The standard mileage rate (SMR), also known as mileage per diem, is the amount per mile that the Internal Revenue Service (IRS) allows small businesses and self-employed persons to use to calculate their vehicle expenses for tax deduction purposes. Businesses that choose to use the standard mileage rate do so because it is easier to use than the actual costs method, which requires keeping complete records of expenses like gasoline, maintenance, tires, insurance, and license and registration fees. The standard mileage rate for business can be used for all mileage accumulated for work-related trips. Normal commuting between home and work does not qualify for this type of deduction.
The standard mileage rate is determined by the IRS and is routinely adjusted, but not more often than once a year. As of January 1, 2006 the standard mileage rate was set to 44.5 cents per mile for the year. In the late summer of 2005 the IRS did make a rare midyear adjustment to the standard mileage rate in an attempt to deal with the unusual circumstances resulting from a summer of devastating hurricanes and the loss of oil refining capacity in the Gulf of Mexico. The IRS explained the one time adjustment this way: “In September, the IRS made a special one-time adjustment for the last four months of 2005, raising the rate for business miles to 48.5 cents per mile in response to a sharp increase in gas prices, which topped $3 a gallon.” The 2006 rate was lowered following stabilization in gas prices but still represents the highest annual rate ever set by the IRS.
A different rate is set by the service for miles driven “for medical or moving purposes” and those driven “in service of charitable organizations.” The 2006 standard mileage rates per mile driven for these two categories were 18 cents and 14 cents respectively.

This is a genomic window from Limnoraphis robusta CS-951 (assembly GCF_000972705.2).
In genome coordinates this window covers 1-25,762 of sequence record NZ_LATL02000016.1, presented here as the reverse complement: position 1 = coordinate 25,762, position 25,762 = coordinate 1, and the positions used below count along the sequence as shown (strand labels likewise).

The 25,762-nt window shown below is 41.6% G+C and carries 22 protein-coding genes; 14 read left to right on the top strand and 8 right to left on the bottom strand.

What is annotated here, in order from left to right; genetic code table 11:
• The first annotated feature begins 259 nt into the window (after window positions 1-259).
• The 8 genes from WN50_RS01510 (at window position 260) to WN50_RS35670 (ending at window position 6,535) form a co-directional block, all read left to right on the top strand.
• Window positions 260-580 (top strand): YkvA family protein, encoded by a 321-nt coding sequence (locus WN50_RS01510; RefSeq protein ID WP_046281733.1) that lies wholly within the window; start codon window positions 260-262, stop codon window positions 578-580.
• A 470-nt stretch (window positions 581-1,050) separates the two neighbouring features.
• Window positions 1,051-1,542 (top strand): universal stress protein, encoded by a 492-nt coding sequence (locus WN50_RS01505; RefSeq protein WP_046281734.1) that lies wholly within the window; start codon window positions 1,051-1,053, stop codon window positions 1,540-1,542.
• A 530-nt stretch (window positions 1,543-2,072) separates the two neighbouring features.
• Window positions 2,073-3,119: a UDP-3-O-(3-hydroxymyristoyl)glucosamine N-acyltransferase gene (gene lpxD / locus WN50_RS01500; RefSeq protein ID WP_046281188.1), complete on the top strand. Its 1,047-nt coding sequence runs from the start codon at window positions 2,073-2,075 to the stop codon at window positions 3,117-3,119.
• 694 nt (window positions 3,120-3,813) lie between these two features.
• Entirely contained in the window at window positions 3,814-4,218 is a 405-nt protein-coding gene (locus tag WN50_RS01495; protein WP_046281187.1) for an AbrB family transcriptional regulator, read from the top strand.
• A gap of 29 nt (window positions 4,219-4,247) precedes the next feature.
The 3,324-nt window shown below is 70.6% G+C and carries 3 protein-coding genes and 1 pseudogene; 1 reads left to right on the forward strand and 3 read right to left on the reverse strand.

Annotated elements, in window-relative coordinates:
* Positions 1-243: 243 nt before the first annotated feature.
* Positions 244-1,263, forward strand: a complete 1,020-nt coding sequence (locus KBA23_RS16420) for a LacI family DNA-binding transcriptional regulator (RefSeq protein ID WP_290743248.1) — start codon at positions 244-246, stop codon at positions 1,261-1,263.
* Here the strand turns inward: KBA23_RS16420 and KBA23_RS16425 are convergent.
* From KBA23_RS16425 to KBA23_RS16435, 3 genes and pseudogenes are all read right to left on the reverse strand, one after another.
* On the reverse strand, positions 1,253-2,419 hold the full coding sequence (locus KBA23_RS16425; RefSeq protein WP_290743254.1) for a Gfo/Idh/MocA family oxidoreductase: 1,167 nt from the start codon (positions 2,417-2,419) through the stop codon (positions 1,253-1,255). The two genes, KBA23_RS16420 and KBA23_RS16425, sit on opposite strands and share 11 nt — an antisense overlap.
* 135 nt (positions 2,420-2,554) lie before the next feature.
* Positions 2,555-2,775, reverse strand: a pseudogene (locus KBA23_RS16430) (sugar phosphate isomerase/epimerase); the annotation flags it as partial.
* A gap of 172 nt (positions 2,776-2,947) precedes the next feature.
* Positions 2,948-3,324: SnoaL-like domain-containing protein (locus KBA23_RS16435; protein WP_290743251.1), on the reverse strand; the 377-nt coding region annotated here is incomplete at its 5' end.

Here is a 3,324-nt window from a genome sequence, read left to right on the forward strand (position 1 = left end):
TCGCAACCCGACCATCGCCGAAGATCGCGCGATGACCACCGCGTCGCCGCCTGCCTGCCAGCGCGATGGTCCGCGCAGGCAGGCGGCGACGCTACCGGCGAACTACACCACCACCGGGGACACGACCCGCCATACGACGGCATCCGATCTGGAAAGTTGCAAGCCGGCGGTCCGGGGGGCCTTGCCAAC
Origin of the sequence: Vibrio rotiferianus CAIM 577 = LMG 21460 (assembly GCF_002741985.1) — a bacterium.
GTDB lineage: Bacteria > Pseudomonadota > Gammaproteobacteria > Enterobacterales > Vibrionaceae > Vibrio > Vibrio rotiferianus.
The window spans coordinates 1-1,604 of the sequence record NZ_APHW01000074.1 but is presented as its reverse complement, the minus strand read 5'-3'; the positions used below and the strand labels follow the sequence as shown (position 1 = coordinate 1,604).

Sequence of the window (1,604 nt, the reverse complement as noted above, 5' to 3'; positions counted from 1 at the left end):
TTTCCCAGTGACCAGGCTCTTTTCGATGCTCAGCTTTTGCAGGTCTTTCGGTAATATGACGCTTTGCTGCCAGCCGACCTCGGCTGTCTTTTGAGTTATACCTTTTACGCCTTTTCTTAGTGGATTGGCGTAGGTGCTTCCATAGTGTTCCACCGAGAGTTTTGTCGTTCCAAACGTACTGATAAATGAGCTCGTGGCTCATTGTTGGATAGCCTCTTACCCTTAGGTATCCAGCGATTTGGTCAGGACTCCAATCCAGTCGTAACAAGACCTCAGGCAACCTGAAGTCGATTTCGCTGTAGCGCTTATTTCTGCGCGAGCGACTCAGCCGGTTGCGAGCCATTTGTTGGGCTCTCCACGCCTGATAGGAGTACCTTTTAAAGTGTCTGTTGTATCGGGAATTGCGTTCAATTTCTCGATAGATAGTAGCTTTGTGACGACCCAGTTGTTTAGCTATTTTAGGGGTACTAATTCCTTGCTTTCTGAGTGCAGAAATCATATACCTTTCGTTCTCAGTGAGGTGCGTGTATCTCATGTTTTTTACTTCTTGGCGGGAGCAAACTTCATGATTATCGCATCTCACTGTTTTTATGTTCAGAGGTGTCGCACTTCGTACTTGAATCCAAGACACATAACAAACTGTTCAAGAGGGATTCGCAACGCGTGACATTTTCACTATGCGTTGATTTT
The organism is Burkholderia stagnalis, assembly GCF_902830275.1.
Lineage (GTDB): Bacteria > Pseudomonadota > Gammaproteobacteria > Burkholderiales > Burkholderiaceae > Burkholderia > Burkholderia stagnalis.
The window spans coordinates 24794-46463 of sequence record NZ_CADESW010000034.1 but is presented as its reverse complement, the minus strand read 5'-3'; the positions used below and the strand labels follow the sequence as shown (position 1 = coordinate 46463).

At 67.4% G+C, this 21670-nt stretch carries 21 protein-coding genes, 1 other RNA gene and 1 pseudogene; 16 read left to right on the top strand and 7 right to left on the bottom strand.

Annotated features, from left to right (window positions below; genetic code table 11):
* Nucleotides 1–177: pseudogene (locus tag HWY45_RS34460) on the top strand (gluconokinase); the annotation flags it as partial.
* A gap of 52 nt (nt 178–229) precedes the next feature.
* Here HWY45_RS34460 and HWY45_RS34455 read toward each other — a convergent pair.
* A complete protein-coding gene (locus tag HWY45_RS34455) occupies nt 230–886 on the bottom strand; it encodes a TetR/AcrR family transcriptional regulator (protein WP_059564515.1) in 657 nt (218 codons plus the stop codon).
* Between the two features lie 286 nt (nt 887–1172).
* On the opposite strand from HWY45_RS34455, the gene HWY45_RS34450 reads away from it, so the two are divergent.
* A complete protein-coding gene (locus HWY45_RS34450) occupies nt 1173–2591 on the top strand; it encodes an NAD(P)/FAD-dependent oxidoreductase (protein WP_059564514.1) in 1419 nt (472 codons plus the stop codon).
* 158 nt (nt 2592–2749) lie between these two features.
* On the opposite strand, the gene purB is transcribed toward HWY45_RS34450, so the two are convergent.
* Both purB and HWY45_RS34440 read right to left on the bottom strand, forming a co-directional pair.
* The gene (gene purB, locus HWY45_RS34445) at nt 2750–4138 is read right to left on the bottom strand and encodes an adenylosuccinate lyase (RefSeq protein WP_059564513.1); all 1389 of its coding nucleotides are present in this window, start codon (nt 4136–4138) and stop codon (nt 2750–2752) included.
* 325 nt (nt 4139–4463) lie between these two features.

The standard mileage rate can be used for vehicles that a business owns. In addition, the IRS decided in 1998 that the SMR can also be used for leased vehicles, provided that one uses the standard mileage rate for the duration of the lease (or the balance of the lease if it began before 1998).
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Restrictions Associated With The Standard Mileage Rate
While the standard mileage rate is quite practical, it may not be used in several situations. One instance would include taxis and other vehicles for hire that charge for mileage in the first place. Also, if a fleet-type business is using more than one vehicle at the same time, they cannot use the standard mileage rate, although they can use it if they own two or more vehicles that aren’t being used concurrently. Rural mail carriers that already receive a qualified reimbursement are also not eligible for the standard mileage rate.
In addition, small businesses that decide to use the standard mileage rate for a vehicle must do so in the first year that the vehicle is placed into service. In later years, a business can switch to the actual cost method if they so desire. However, a straight-line method of depreciation, which yields a smaller deduction, must be used in all subsequent years for vehicles that initially used the standard mileage rate.
The standard mileage rate already has vehicle depreciation built into it, meaning that one cannot claim additional depreciation when using this form of deduction. Also, businesses that sell a car that has used the standard mileage rate will have to figure out whether any taxable gains were made on the sale and adjust the tax basis of the vehicle for each year the SMR was applied.
Finally, the standard mileage rate and the ‘actual costs’ method cannot be used at the same time.